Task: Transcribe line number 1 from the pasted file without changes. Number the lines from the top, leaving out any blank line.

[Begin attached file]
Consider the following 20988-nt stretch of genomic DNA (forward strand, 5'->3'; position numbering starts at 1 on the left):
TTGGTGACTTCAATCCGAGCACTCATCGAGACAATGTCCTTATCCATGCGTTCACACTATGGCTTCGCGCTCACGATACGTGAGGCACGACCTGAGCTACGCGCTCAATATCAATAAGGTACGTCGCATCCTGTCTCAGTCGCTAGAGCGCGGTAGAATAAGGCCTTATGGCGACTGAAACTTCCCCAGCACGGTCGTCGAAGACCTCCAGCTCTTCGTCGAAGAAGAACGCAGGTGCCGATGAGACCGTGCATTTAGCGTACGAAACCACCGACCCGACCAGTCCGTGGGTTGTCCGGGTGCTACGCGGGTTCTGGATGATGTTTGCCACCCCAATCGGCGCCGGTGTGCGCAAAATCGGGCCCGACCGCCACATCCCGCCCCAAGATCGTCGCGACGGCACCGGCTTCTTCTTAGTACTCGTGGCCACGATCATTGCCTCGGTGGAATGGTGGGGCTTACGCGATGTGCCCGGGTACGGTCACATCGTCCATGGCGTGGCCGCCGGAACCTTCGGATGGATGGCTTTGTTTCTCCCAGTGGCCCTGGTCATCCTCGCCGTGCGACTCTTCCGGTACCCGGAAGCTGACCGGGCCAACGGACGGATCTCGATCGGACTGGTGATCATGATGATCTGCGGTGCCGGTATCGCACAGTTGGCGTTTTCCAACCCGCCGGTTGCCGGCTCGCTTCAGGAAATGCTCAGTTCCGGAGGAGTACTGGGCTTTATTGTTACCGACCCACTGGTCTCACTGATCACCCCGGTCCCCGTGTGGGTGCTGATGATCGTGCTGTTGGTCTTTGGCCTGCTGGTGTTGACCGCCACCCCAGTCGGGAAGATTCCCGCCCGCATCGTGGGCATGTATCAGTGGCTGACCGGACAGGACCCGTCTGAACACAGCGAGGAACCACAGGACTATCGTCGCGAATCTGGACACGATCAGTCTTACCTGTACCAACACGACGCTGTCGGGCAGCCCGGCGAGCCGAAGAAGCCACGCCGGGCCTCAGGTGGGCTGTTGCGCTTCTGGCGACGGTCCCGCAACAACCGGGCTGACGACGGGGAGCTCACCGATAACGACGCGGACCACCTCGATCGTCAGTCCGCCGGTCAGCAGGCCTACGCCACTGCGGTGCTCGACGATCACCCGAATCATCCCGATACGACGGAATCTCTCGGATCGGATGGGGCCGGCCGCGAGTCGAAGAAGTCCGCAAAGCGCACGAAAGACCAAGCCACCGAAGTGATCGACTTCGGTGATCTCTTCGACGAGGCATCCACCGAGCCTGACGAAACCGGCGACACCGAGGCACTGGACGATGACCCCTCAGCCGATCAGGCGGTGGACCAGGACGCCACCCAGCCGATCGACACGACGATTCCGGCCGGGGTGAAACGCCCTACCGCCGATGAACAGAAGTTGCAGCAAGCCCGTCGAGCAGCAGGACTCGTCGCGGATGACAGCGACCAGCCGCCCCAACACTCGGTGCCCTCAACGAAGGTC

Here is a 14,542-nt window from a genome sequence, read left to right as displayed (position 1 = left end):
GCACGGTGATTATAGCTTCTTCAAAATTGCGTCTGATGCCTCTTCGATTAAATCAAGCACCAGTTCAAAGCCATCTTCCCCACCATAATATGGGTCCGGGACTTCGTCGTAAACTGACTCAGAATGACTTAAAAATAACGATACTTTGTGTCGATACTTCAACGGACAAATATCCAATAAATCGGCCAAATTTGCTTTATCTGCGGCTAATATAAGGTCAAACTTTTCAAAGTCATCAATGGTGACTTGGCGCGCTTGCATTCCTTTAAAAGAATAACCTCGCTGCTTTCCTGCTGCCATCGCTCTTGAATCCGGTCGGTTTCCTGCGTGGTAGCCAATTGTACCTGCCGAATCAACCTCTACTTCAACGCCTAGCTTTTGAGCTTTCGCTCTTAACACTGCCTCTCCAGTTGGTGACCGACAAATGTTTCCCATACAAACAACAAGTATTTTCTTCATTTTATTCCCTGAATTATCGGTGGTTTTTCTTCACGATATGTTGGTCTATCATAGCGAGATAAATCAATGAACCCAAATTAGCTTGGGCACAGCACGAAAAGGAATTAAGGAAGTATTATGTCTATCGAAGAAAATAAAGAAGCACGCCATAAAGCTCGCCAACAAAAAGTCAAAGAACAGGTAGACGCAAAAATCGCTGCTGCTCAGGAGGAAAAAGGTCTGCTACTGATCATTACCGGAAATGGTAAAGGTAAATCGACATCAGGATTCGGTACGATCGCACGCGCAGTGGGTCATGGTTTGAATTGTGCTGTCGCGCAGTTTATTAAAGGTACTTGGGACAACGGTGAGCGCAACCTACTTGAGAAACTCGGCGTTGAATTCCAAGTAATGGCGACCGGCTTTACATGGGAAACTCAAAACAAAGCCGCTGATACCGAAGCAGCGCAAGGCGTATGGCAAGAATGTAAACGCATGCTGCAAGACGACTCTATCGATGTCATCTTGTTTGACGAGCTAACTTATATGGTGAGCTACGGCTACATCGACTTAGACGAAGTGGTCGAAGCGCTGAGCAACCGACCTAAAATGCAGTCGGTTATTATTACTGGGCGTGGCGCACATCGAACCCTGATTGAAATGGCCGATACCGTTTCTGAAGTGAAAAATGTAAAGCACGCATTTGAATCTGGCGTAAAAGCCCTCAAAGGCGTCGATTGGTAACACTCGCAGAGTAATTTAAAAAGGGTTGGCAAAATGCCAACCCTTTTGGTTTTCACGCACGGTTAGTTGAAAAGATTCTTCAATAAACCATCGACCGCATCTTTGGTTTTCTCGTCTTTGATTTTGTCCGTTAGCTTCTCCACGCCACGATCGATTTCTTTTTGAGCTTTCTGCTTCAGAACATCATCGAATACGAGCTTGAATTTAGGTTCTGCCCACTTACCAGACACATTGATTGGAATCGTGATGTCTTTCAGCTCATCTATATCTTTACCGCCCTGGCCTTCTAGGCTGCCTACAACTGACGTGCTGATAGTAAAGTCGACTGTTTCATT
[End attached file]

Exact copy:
Consider the following 20988-nt stretch of genomic DNA (forward strand, 5'->3'; position numbering starts at 1 on the left):